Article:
2014-05-01 Energy Week

These are news items covered in Energy Week with George Harvey and Tom Finnell – May 1:


¶   Africa’s largest wind farm, at Tarfaya in southwestern Morocco, has started generating electricity and will be capable of meeting the electricity needs of several hundred thousand people, officials say. It has a capacity of 300 MW. [Al-Arabiya]

¶   Solar power now accounts for about 1.1% of the total capacity of the US electrical grid, the US Energy Information Administration said in its monthly report on electricity generation in the US grid. Solar power has had a 418% increase in capacity since 2010. [UPI.com]

¶   ConEdison Solutions and the Port Authority of New York & New Jersey unveiled one of four new solar installations at Newark Liberty International Airport. It is a 633 kW solar system, the first at any airport buildings operated by The Port Authority. [Renewable Energy Magazine]


¶   “Rooftop Solar — Are The Grids Really Needed?” Being offgrid in the outback makes economic sense, but the bigger question for network operators around the world is whether those in more populated areas, even in the cities, will look to adopt similar measures. [CleanTechnica]

¶   In yet another signal that era of fossil fuels is drawing to a close, a jury has just awarded a whopping $3 million to a Texas family for health and property impacts linked to a nearby Aruba Petroleum fracking operation. [CleanTechnica]

¶   GE Energy Financial Services announced it has exceeded $10 billion in renewable energy investment commitments worldwide to become one of the industry’s leading investors. The projects avoid greenhouse gases equivalent to the annual car emissions in Massachusetts. [Today’s Energy Solutions]


¶   A new report from New York state, where a de facto shale drilling moratorium has persisted since 2008, concludes that unless natural gas prices double, much of the shale gas in the state cannot be profitably accessed by oil and gas companies.[CleanTechnica]

¶   There are choices for biogas projects about what to do with the gas. A developer may produce power for sale to the grid, but there is increasing appeal in using it to replace natural gas, offsetting fuel costs. New chemical processes make that conversion easier. [Biomass Magazine]


¶   In Australia, up to $4 billion worth of gas-fired power stations are in danger of being “stranded” as gas prices explode and the renewable energy target pushes extra generation into a grid already oversupplied with excess power, a new report has found. [The Australian]

¶   Officials in Taiwan say all construction will be halted at the island’s fourth nuclear power plant outside the capital, Taipei, after tens of thousands of anti-nuclear protesters marched through the city to demand the move. [Malaysia Sun]


¶   German and international researchers have succeeded in converting water, carbon dioxide and sunlight into kerosene, in a project that holds the possibility of producing completely renewable jet fuel. [The Local.de]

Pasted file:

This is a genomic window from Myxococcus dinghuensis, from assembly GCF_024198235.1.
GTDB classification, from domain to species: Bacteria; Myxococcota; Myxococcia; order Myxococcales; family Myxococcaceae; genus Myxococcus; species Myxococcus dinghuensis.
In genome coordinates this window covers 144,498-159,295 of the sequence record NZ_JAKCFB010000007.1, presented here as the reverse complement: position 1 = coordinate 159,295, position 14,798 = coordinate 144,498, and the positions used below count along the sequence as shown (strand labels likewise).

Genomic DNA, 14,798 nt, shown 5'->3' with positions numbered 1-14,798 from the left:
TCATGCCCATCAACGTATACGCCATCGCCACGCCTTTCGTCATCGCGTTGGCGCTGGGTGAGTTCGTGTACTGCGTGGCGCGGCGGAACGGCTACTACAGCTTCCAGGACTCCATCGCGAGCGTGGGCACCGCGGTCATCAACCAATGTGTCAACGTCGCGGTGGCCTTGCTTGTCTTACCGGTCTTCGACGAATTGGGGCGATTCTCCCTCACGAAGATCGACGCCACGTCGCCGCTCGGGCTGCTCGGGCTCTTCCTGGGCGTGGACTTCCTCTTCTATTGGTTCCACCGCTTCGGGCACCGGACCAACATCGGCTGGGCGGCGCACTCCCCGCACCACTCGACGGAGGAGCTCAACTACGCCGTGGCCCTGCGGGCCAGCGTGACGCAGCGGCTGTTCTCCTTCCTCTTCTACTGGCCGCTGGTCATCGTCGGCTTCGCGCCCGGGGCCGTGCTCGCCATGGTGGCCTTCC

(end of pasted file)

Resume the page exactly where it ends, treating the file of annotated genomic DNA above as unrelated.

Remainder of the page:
¶   Green Mountain Power has announced that under a revenue sharing agreement stemming from the sale of Vermont Yankee in 2002, GMP will receive as much as $17.8 million. That money will be directed to GMP customers in the form of lower rates. [Green Energy Times]

¶   Lower natural gas prices and stagnant growth in electric demand will lead to the loss of 10,800 megawatts of US nuclear generation, or around 10 percent of total capacity, by the end of the decade, according to the US Energy Information Administration. [Reuters]


¶   A key part of the Obama administration’s green policies received surprisingly strong Supreme Court support over efforts to curb air pollution. A 6-2 majority of justices issued a decision upholding federal agency rules to control coal-fired power plant emissions from 28 states. [CNN]

¶   The American wind industry continues the construction boom that started 2014, with more than 13,000 MW of wind energy projects under construction at the end of the first quarter [AltEnergyMag]

¶   A new report from the Oak Ridge National Laboratory estimates that there is potential for over 65 GW of new hydropower development across more than three million rivers and streams in the United States. [International Water Power and Dam Construction]


¶   China added nearly 40% less coal- and gas-fired power capacity in the first quarter than it did a year ago mainly due to stronger pollution controls and slower economic growth, according to a senior government advisor. [The Canberra Times]

¶   Platts confirmed CSX Corporation’s train that exploded in Lynchburg, Virginia was carrying sweet crude obtained via hydraulic fracturing (“fracking”) in North Dakota’s Bakken Shale basin. CSX CEO Michael Ward has also confirmed this to Bloomberg. [De Smog Blog]



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